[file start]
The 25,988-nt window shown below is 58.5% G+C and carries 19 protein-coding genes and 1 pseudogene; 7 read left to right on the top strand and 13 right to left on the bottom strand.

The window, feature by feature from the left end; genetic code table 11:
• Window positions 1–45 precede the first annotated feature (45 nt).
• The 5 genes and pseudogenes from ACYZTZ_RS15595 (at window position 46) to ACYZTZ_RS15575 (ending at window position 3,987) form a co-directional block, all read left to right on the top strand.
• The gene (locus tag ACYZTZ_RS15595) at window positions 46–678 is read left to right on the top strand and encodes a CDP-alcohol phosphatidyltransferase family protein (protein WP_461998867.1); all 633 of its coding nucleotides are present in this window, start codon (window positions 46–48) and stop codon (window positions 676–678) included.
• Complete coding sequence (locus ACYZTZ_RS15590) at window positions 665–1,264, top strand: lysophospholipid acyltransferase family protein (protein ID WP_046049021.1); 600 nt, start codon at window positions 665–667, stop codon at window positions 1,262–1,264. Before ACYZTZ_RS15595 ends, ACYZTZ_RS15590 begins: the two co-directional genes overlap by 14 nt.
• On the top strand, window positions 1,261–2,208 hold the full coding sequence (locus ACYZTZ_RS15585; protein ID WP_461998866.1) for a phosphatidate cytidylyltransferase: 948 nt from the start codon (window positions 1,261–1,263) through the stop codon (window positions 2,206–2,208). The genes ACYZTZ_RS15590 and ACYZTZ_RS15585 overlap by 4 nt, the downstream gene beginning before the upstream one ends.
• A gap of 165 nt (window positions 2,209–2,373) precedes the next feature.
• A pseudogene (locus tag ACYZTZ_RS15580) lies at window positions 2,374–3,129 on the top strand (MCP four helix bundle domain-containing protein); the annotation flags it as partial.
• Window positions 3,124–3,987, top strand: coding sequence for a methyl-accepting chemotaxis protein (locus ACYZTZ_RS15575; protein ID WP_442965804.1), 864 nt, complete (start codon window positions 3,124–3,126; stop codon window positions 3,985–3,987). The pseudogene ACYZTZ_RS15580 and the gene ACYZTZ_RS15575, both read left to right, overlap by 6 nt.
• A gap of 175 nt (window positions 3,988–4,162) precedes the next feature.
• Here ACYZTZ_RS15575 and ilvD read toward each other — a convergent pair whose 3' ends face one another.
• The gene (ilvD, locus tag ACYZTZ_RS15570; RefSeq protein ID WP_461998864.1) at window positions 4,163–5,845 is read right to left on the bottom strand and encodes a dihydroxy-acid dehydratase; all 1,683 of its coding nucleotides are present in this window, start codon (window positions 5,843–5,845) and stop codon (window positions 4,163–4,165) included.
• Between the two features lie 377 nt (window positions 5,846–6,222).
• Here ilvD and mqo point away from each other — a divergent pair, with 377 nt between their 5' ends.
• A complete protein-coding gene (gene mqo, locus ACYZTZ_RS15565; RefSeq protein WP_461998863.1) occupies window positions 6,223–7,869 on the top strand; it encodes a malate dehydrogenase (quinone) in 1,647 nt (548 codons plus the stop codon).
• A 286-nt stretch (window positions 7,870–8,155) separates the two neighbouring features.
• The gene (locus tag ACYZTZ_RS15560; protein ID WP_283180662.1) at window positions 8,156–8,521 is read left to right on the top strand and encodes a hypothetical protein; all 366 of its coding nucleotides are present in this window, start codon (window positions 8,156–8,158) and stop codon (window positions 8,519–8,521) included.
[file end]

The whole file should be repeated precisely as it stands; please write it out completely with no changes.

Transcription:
The 25,988-nt window shown below is 58.5% G+C and carries 19 protein-coding genes and 1 pseudogene; 7 read left to right on the top strand and 13 right to left on the bottom strand.

The window, feature by feature from the left end; genetic code table 11:
• Window positions 1–45 precede the first annotated feature (45 nt).
• The 5 genes and pseudogenes from ACYZTZ_RS15595 (at window position 46) to ACYZTZ_RS15575 (ending at window position 3,987) form a co-directional block, all read left to right on the top strand.
• The gene (locus tag ACYZTZ_RS15595) at window positions 46–678 is read left to right on the top strand and encodes a CDP-alcohol phosphatidyltransferase family protein (protein WP_461998867.1); all 633 of its coding nucleotides are present in this window, start codon (window positions 46–48) and stop codon (window positions 676–678) included.
• Complete coding sequence (locus ACYZTZ_RS15590) at window positions 665–1,264, top strand: lysophospholipid acyltransferase family protein (protein ID WP_046049021.1); 600 nt, start codon at window positions 665–667, stop codon at window positions 1,262–1,264. Before ACYZTZ_RS15595 ends, ACYZTZ_RS15590 begins: the two co-directional genes overlap by 14 nt.
• On the top strand, window positions 1,261–2,208 hold the full coding sequence (locus ACYZTZ_RS15585; protein ID WP_461998866.1) for a phosphatidate cytidylyltransferase: 948 nt from the start codon (window positions 1,261–1,263) through the stop codon (window positions 2,206–2,208). The genes ACYZTZ_RS15590 and ACYZTZ_RS15585 overlap by 4 nt, the downstream gene beginning before the upstream one ends.
• A gap of 165 nt (window positions 2,209–2,373) precedes the next feature.
• A pseudogene (locus tag ACYZTZ_RS15580) lies at window positions 2,374–3,129 on the top strand (MCP four helix bundle domain-containing protein); the annotation flags it as partial.
• Window positions 3,124–3,987, top strand: coding sequence for a methyl-accepting chemotaxis protein (locus ACYZTZ_RS15575; protein ID WP_442965804.1), 864 nt, complete (start codon window positions 3,124–3,126; stop codon window positions 3,985–3,987). The pseudogene ACYZTZ_RS15580 and the gene ACYZTZ_RS15575, both read left to right, overlap by 6 nt.
• A gap of 175 nt (window positions 3,988–4,162) precedes the next feature.
• Here ACYZTZ_RS15575 and ilvD read toward each other — a convergent pair whose 3' ends face one another.
• The gene (ilvD, locus tag ACYZTZ_RS15570; RefSeq protein ID WP_461998864.1) at window positions 4,163–5,845 is read right to left on the bottom strand and encodes a dihydroxy-acid dehydratase; all 1,683 of its coding nucleotides are present in this window, start codon (window positions 5,843–5,845) and stop codon (window positions 4,163–4,165) included.
• Between the two features lie 377 nt (window positions 5,846–6,222).
• Here ilvD and mqo point away from each other — a divergent pair, with 377 nt between their 5' ends.
• A complete protein-coding gene (gene mqo, locus ACYZTZ_RS15565; RefSeq protein WP_461998863.1) occupies window positions 6,223–7,869 on the top strand; it encodes a malate dehydrogenase (quinone) in 1,647 nt (548 codons plus the stop codon).
• A 286-nt stretch (window positions 7,870–8,155) separates the two neighbouring features.
• The gene (locus tag ACYZTZ_RS15560; protein ID WP_283180662.1) at window positions 8,156–8,521 is read left to right on the top strand and encodes a hypothetical protein; all 366 of its coding nucleotides are present in this window, start codon (window positions 8,156–8,158) and stop codon (window positions 8,519–8,521) included.